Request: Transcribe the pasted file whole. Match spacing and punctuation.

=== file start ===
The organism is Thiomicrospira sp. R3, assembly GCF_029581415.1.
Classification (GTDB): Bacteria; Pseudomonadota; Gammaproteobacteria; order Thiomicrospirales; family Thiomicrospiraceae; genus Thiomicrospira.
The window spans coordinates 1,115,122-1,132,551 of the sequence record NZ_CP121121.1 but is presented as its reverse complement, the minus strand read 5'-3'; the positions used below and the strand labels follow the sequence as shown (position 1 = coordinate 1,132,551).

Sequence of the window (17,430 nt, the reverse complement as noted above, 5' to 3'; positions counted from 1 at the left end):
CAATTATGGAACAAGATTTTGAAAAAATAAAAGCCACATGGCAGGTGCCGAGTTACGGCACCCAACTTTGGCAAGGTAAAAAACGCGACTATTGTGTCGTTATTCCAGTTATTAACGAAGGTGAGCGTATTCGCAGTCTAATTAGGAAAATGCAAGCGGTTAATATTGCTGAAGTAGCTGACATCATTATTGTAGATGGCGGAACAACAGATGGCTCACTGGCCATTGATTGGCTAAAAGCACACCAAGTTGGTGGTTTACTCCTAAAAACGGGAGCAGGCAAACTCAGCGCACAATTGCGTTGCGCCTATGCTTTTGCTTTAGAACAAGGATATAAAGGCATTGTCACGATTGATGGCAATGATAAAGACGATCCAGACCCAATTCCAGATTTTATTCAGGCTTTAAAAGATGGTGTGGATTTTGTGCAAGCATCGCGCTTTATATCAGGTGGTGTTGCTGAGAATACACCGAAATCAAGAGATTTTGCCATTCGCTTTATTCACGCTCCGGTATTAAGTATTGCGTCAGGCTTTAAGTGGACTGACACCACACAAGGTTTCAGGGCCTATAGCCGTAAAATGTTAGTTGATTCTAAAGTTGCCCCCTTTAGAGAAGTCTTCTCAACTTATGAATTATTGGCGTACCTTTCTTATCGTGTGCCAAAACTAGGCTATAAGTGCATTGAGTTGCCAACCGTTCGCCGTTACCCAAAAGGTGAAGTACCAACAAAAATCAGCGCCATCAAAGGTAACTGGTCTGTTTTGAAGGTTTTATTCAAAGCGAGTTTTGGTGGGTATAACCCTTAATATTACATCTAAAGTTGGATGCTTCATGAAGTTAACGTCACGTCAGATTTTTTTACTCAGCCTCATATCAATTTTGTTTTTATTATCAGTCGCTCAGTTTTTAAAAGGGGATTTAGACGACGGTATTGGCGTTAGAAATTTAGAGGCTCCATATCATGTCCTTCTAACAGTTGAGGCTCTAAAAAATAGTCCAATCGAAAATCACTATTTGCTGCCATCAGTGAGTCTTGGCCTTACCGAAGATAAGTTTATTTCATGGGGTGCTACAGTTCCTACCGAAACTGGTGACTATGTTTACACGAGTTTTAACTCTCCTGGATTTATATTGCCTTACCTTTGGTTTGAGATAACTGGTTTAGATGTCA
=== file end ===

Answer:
The organism is Thiomicrospira sp. R3, assembly GCF_029581415.1.
Classification (GTDB): Bacteria; Pseudomonadota; Gammaproteobacteria; order Thiomicrospirales; family Thiomicrospiraceae; genus Thiomicrospira.
The window spans coordinates 1,115,122-1,132,551 of the sequence record NZ_CP121121.1 but is presented as its reverse complement, the minus strand read 5'-3'; the positions used below and the strand labels follow the sequence as shown (position 1 = coordinate 1,132,551).

Sequence of the window (17,430 nt, the reverse complement as noted above, 5' to 3'; positions counted from 1 at the left end):
CAATTATGGAACAAGATTTTGAAAAAATAAAAGCCACATGGCAGGTGCCGAGTTACGGCACCCAACTTTGGCAAGGTAAAAAACGCGACTATTGTGTCGTTATTCCAGTTATTAACGAAGGTGAGCGTATTCGCAGTCTAATTAGGAAAATGCAAGCGGTTAATATTGCTGAAGTAGCTGACATCATTATTGTAGATGGCGGAACAACAGATGGCTCACTGGCCATTGATTGGCTAAAAGCACACCAAGTTGGTGGTTTACTCCTAAAAACGGGAGCAGGCAAACTCAGCGCACAATTGCGTTGCGCCTATGCTTTTGCTTTAGAACAAGGATATAAAGGCATTGTCACGATTGATGGCAATGATAAAGACGATCCAGACCCAATTCCAGATTTTATTCAGGCTTTAAAAGATGGTGTGGATTTTGTGCAAGCATCGCGCTTTATATCAGGTGGTGTTGCTGAGAATACACCGAAATCAAGAGATTTTGCCATTCGCTTTATTCACGCTCCGGTATTAAGTATTGCGTCAGGCTTTAAGTGGACTGACACCACACAAGGTTTCAGGGCCTATAGCCGTAAAATGTTAGTTGATTCTAAAGTTGCCCCCTTTAGAGAAGTCTTCTCAACTTATGAATTATTGGCGTACCTTTCTTATCGTGTGCCAAAACTAGGCTATAAGTGCATTGAGTTGCCAACCGTTCGCCGTTACCCAAAAGGTGAAGTACCAACAAAAATCAGCGCCATCAAAGGTAACTGGTCTGTTTTGAAGGTTTTATTCAAAGCGAGTTTTGGTGGGTATAACCCTTAATATTACATCTAAAGTTGGATGCTTCATGAAGTTAACGTCACGTCAGATTTTTTTACTCAGCCTCATATCAATTTTGTTTTTATTATCAGTCGCTCAGTTTTTAAAAGGGGATTTAGACGACGGTATTGGCGTTAGAAATTTAGAGGCTCCATATCATGTCCTTCTAACAGTTGAGGCTCTAAAAAATAGTCCAATCGAAAATCACTATTTGCTGCCATCAGTGAGTCTTGGCCTTACCGAAGATAAGTTTATTTCATGGGGTGCTACAGTTCCTACCGAAACTGGTGACTATGTTTACACGAGTTTTAACTCTCCTGGATTTATATTGCCTTACCTTTGGTTTGAGATAACTGGTTTAGATGTCA